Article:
Does this book’s cover spark a pang of nostalgia?  Did you also spend your early reading years immersed in the adventurous world of Half-Pint? My Laura Ingalls Wilder “Little House” books were the 1971 edition illustrated by Garth Williams and were gifted to me as a boxed set. (Thank you Santa!) I’m typing this with dusty mitts as I was just flipping through the pages of my still treasured collection. Had Santa elected to purchase just a single copy of one of the books it would have set him back $1.50 (or $1.75 in Canada). What has brought Laura out of the cupboard you may wonder … Well there’s a newly released book that takes a fondness for the Ingalls clan to a whole new level …

Wendy McClure, a children’s books editor, also adored the Little House series when a child and returned to them as an adult. The re-reading of the books inspired McClure to launch an exploration of the world of Laura. Her memoir The Wilder Life is described by Indie Bound:

“For anyone who has ever wanted to step into the world of a favorite book, here is a pioneer pilgrimage, a tribute to Laura Ingalls Wilder, and a hilarious account of butter-churning obsession.

Wendy McClure is on a quest to find the world of beloved Little House on the Prairie author Laura Ingalls Wilder-a fantastic realm of fiction, history, and places she’s never been to, yet somehow knows by heart. She retraces the pioneer journey of the Ingalls family- looking for the Big Woods among the medium trees in Wisconsin, wading in Plum Creek, and enduring a prairie hailstorm in South Dakota. She immerses herself in all things Little House, and explores the story from fact to fiction, and from the TV shows to the annual summer pageants in Laura’s hometowns. Whether she’s churning butter in her apartment or sitting in a replica log cabin, McClure is always in pursuit of “the Laura experience.” Along the way she comes to understand how Wilder’s life and work have shaped our ideas about girlhood and the American West.

The Wilder Life is a loving, irreverent, spirited tribute to a series of books that have inspired generations of American women. It is also an incredibly funny first-person account of obsessive reading, and a story about what happens when we reconnect with our childhood touchstones-and find that our old love has only deepened.”

Wendy McClure has written several memoirs and manages humour adeptly. Though my initial thought was uh-oh – a Laura groupie on the loose (You will learn about those in the book too!) I have been impressed by the number of positive reviews. Perhaps I’ll add this to my summer reading list. You?

The Snow Goose

May 27, 2010

Last week I came across an interesting endeavour on BBC Radio 4’s Open Book program:  a number of well-known authors had been recruited to put forth nominations of “forgotten treasures of the literary world – books that have been overlooked or become inexplicably out of vogue and which most deserved to be re-read and reinstated onto our bookshelves.”  The winning selection presented by Michael Morpurgo was a beloved book of mine, The Snow Goose by Paul Gallico.  The story recounts the relationship between a young girl and a reclusive lighthouse keeper who share in the recovery of an injured snow goose during wartime. The Dunkirk evacuation plays a significant role in the story. In fact “A story of Dunkirk” is the subtitle in UK editions. Short on pages this gorgeous tale is loooong on memorable heart wrenching emotion. I had planned this post already but when I woke up this morning to the news that today begins the 70th anniversary of Dunkirk I knew the topic was destined to be!  It is a wonderful book to read yourself but can also be shared with your older children and teens. It has been assigned reading in many schools.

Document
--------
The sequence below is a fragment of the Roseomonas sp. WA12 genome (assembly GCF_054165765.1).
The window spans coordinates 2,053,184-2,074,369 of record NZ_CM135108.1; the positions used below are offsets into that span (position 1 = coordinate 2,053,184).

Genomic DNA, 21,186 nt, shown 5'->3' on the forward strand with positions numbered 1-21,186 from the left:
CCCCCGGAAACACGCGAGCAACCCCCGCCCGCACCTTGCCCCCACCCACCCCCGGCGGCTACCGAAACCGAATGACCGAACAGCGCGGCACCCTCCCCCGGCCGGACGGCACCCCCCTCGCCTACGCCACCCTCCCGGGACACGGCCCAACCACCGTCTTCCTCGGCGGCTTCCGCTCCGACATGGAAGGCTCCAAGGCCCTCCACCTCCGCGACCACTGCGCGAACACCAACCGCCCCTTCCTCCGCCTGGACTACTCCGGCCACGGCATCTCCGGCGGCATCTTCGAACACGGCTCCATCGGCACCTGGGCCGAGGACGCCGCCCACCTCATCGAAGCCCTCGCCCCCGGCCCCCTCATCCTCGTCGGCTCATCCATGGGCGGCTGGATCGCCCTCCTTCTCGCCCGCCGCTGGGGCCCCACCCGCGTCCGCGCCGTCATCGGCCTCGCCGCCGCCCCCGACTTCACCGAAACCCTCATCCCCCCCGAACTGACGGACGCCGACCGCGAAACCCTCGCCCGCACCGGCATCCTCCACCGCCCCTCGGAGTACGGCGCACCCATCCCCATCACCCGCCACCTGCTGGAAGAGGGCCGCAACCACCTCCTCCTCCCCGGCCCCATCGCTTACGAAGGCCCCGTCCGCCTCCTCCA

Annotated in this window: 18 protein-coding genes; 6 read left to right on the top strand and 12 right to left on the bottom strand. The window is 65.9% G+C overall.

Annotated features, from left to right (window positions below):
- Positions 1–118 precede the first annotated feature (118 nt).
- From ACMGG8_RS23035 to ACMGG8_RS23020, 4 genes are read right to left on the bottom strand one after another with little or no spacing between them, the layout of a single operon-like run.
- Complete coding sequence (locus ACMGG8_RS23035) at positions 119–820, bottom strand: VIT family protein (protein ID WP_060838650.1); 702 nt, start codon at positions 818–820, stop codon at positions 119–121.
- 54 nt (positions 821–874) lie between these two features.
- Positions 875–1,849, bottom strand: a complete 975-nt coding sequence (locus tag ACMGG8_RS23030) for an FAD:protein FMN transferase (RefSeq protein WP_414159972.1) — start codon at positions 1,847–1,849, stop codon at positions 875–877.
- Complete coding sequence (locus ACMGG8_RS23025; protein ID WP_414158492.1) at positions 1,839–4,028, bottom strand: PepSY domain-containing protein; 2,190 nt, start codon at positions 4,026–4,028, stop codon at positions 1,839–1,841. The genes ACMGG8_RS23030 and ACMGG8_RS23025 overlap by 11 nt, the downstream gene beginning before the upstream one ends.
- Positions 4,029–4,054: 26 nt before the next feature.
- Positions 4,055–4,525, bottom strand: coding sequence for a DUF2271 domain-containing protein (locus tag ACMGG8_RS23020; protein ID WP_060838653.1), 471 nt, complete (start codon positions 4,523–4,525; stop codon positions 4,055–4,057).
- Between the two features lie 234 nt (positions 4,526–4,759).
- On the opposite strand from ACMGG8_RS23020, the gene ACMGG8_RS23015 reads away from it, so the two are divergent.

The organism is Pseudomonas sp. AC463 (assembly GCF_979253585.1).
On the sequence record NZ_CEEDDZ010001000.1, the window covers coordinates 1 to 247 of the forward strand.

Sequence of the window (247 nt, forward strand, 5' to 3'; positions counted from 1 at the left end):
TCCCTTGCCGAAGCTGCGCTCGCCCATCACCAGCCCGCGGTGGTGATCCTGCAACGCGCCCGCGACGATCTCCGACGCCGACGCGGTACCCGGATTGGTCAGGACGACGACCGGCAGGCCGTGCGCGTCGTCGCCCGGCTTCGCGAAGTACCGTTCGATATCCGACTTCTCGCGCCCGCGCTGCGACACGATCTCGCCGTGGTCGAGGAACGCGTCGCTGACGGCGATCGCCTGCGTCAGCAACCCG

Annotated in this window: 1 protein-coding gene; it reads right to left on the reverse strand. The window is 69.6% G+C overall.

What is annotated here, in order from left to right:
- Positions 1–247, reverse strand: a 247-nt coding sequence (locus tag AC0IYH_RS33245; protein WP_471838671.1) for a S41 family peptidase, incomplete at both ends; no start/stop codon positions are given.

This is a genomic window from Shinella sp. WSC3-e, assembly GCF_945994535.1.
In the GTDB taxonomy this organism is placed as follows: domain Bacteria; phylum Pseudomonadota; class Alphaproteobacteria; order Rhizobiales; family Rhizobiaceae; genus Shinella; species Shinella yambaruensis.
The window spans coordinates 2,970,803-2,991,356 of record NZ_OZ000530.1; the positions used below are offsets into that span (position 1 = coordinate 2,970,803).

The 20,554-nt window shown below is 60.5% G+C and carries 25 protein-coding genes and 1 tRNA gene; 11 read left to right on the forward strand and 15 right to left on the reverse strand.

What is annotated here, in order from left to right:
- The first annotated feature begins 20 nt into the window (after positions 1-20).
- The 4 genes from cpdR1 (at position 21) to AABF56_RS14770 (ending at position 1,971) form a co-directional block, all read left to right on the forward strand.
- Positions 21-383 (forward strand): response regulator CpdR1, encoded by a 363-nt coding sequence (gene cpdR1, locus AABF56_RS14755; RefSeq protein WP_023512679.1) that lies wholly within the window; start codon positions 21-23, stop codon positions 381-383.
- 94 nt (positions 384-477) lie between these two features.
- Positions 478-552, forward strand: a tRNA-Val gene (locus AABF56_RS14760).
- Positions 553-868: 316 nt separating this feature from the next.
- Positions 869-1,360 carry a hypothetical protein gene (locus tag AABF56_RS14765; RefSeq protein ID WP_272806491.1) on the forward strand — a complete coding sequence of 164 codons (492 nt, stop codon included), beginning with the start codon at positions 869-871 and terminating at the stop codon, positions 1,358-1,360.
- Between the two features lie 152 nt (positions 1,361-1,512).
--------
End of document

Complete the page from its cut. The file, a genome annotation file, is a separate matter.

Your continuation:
A quick review of the historical background according to The Telegraph:

The Dunkirk evacuation, dubbed Operation Dynamo, saw 338,000 troops rescued from the beaches of northern France between May 27 and June 4, 1940. It came after the speed of the German advance through the Netherlands, Belgium, Luxembourg and France left nearly half a million British and French troops trapped there. The rescue was led by the Royal Navy, which drafted in ships and boats of every size including pleasure boats, private yachts and launches. Described as a ”miracle of deliverance” by British wartime Prime Minister Winston Churchill, it is seen as one of several events in 1940 that determined the eventual outcome of the war.

To read more about the Evacuation of Dunkirk and to see images read here.

To listen to the “Neglected Classics” piece on BBC Radio 4 and to hear an excerpt from The Snow Goose read aloud, click here.  The fascinating recent follow up on the Open Book  show is here. To learn more about the cultural impact of this story, click here.

Does this look familiar to any of you? Any pangs of nostalgia? This treasure, “Spring is a New Beginning” was written and illustrated by Joan Walsh Anglund and is one of more than 75 books she has written beginning in 1958 with “A Friend is Someone Who Likes You”.  Other favourites include “What Color is Love?” and “Love Is A Special Way of Feeling”. She is also known for her series featuring “The Brave Cowboy”. The phrases in each of these are simple, charming and focused on important messages like  “A friend is someone who likes you. It can be a boy … it can be a girl … or a cat … or a dog … or even a white mouse. A tree can be a different kind of friend. It doesn’t talk to you, but you know it likes you, because it gives you apples … or pears …. or cherries … or, sometimes, a place to swing.”  (from  A Friend is Someone Who Likes You)     


Joan Walsh Anglund has a devoted following (more than 40,000,000 of her books have been sold!)  Learn more about her and about the story behind her stories by clicking here.


 What are some of your first book memories?